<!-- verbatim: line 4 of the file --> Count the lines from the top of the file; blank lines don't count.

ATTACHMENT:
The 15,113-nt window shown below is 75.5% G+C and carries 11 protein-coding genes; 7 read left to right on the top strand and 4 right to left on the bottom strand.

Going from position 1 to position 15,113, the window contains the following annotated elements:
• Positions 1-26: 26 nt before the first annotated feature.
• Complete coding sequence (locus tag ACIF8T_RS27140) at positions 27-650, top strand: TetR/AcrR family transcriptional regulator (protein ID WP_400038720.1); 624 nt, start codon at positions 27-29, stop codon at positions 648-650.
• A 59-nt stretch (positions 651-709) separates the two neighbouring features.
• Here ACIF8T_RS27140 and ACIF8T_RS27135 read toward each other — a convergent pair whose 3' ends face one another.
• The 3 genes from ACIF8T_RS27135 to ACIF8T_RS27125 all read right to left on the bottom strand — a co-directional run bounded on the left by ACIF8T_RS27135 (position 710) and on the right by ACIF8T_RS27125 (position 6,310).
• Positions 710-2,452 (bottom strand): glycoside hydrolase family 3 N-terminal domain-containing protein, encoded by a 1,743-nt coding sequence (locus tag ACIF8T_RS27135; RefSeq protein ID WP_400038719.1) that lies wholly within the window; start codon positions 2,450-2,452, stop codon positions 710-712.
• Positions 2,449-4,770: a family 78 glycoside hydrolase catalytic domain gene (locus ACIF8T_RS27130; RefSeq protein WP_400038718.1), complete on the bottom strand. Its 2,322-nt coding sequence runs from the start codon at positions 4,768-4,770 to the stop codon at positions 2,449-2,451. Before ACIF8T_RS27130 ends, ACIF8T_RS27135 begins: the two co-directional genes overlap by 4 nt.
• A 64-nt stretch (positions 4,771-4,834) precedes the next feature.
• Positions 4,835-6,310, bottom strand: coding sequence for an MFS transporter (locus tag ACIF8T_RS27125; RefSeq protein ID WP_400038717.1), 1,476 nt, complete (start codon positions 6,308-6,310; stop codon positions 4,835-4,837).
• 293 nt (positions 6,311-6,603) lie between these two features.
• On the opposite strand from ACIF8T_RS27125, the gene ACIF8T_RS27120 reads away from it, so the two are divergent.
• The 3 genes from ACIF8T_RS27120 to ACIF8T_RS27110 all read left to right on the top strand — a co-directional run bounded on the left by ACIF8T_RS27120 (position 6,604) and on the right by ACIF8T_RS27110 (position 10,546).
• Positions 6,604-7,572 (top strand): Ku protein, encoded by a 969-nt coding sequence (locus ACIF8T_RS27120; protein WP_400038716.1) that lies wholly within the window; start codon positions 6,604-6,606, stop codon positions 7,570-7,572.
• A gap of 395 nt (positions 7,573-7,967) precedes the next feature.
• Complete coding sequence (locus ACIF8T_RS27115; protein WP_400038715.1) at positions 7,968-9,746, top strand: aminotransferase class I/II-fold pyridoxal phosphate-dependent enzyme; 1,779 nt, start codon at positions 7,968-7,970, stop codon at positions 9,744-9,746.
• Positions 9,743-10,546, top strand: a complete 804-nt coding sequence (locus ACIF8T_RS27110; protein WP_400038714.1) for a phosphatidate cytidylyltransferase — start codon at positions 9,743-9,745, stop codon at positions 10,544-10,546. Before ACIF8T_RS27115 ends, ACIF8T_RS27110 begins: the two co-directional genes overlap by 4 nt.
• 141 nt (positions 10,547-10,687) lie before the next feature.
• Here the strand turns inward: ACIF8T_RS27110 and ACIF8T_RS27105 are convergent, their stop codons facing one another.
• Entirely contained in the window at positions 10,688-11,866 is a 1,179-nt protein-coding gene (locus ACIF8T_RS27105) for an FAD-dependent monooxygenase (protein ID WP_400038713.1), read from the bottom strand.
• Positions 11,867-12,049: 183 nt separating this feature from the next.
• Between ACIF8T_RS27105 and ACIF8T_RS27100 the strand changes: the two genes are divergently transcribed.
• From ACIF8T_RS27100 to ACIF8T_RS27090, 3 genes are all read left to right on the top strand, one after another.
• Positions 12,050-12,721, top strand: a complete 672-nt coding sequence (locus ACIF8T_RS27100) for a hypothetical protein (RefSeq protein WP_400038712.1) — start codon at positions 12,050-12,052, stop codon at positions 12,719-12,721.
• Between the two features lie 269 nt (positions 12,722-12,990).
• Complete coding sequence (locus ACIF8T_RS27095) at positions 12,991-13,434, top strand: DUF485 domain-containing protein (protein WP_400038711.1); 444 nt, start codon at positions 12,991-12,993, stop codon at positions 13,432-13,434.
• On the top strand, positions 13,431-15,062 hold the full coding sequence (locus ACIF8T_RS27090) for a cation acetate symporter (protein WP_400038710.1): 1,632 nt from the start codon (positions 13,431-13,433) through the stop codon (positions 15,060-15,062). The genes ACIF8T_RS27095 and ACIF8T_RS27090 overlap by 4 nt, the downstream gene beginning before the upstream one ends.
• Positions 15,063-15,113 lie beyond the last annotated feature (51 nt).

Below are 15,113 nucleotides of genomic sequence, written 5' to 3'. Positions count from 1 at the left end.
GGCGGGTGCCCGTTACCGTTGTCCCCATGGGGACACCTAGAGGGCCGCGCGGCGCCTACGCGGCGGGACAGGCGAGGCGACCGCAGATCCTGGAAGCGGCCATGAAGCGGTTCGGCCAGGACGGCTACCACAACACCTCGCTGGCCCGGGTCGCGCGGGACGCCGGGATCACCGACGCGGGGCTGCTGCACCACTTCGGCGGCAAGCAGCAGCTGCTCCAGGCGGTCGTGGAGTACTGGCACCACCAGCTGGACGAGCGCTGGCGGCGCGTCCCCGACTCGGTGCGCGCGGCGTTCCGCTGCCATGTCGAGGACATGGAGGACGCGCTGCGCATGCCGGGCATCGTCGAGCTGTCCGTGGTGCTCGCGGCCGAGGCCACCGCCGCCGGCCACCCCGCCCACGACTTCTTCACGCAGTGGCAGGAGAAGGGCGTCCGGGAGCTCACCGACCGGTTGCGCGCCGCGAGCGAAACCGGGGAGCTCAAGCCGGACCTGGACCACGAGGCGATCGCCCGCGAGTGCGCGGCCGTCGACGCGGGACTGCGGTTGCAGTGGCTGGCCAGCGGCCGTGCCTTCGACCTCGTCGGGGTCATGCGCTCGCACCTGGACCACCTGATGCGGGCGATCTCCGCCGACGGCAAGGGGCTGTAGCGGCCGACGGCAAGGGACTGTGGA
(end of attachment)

• Complete coding sequence (locus tag ACIF8T_RS27140) at positions 27-650, top strand: TetR/AcrR family transcriptional regulator (protein ID WP_400038720.1); 624 nt, start codon at positions 27-29, stop codon at positions 648-650.